● If you've ever encountered the phenomenon known as "information overload" in your everyday life (hint: you have), you probably know that it pervades internet baseball coverage as well; the ever-growing breadth and quality of such means that there's always going to be recently published stuff that you would find most interesting, except that you just don't have the time to fully consume it and appreciate its significance. This problem is exacerbated for people like me and Adam Morris and Jamey Newberg, in that we often feel obligated to at least mention -- if not outright discuss -- important team-related matters. Consequently, a few of the stories sometimes slip through the cracks.
Such was the case here when 16-year-old Colombian catcher Jorge Alfaro was signed by the Rangers for a cool $1.3 million back in January, yet the news (inexplicably) failed to receive a front-page mention. The gravity of that error has become increasingly apparent over the last several weeks, as Alfaro -- who you might say is the developmental antithesis of catcher-turned-outfielder Cristian Santana, as the 6' 1", 185-pound Alfaro is himself a converted outfielder -- has exploded onto the prospect scene to the extent that Jason "El Magico" Parks, Baseball Time in Arlington's resident prospect expert, is "tempted to call him a legit top 10 player in the system right now":
[Direct link available here. Video courtesy of Scout.com's Jason Cole, whose prospect coverage out of Surprise has been mind-blowingly sharp.]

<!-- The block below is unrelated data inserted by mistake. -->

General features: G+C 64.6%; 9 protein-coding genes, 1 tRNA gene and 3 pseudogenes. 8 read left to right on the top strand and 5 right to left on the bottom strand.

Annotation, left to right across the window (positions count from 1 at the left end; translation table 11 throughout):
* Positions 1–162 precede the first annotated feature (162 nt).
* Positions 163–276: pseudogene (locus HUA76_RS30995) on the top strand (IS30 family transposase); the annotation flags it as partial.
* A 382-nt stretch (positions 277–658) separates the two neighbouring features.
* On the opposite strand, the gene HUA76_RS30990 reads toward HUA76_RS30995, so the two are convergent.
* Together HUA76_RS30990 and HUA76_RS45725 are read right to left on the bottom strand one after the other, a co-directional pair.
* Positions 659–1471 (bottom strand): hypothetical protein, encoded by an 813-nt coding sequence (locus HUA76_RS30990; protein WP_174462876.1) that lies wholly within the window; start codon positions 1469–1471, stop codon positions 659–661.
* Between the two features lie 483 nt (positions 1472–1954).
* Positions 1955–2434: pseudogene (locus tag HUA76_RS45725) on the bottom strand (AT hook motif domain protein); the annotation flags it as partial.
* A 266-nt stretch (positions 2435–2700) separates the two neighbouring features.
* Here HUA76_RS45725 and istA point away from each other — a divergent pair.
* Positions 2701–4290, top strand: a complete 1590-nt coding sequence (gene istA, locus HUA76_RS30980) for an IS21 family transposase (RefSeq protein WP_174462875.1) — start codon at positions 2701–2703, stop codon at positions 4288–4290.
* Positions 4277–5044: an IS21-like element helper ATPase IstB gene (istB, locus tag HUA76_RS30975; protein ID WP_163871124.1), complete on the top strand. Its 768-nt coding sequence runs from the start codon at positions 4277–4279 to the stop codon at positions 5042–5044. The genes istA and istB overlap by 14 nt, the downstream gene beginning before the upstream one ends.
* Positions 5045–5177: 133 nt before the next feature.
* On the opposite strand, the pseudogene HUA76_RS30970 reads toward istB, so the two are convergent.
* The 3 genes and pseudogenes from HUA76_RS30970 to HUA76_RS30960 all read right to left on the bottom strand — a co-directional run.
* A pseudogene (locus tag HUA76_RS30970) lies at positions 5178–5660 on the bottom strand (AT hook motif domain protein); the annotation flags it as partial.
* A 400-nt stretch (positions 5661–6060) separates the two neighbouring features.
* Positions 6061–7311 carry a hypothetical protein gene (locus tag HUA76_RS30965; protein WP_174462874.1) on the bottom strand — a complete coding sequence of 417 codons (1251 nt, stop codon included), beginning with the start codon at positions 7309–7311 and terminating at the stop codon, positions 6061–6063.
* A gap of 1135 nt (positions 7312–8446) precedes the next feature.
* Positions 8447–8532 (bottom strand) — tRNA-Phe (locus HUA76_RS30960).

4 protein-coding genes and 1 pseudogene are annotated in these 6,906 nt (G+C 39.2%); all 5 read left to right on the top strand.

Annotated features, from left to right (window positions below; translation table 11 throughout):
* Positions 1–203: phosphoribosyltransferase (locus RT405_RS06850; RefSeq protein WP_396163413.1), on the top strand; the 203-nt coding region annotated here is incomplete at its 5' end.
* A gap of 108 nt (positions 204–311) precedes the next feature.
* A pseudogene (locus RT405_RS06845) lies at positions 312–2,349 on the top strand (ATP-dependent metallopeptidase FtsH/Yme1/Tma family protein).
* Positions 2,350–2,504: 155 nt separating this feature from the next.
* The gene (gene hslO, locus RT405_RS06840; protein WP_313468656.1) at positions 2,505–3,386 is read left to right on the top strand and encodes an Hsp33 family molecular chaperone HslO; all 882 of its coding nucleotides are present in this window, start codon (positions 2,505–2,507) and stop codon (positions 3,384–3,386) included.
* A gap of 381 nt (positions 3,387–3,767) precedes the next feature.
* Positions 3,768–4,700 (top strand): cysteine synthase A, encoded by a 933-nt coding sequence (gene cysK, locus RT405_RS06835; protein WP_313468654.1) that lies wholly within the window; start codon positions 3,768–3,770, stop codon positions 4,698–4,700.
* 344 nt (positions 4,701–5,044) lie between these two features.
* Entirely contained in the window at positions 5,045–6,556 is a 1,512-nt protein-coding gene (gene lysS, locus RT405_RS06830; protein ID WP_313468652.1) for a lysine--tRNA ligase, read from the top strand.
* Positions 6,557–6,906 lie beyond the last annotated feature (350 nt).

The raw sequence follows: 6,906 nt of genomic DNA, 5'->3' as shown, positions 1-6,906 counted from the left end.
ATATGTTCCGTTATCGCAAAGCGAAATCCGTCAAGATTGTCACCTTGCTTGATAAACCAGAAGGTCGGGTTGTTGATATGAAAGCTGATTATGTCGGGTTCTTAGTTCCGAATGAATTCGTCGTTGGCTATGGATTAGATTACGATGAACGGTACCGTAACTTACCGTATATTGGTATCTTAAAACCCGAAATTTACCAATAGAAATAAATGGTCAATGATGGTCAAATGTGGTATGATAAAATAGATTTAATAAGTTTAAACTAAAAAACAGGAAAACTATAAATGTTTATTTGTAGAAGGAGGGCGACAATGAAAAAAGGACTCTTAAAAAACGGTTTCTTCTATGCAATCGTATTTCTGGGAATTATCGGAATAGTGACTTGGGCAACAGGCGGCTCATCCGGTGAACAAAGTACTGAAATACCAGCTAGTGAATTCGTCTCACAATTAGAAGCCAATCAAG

Wrote Parks of Alfaro, whose apparent current standing as the system's top catching prospect was cemented by Tomas Telis's season-ending elbow surgery: "Alfaro punishes fastballs, showing good weight distribution during a quiet load and excellent extension at the point of attack ... His balance at the plate is impressive, allowing him to use his lower half to generate bat speed ... Well above-average arm strength and quick release ... Extremely unrefined, but has the raw tools, work ethic, and intelligence to eventually develop into an above-average catcher ... I can't think of a player I'm more excited about at the present, and I'm tempted to call Alfaro the most promising 16-year-old I've seen on a baseball field. Yes, I just said that as well." Chew on that for a little while.
● Based on the line of discussion that ensued after I questioned whether Julio Borbon was really the Rangers' long-term solution in center field or more of a short-term stop-gap measure, it would appear that -- surprise, surprise! -- people are higher on him than I appear to be ... but Kevin Goldstein's take on Borbon nicely encapsulates where I fall on Borbon right now: "If the walks come around, everything could change, but for now, the system sees Borbon hitting a solid-yet-unspectacular .286/.335/.394 at the top of the Rangers' lineup without a lot of growth potential from there. He's the kind of player a team is happy to have, while they keep an eye out for something better."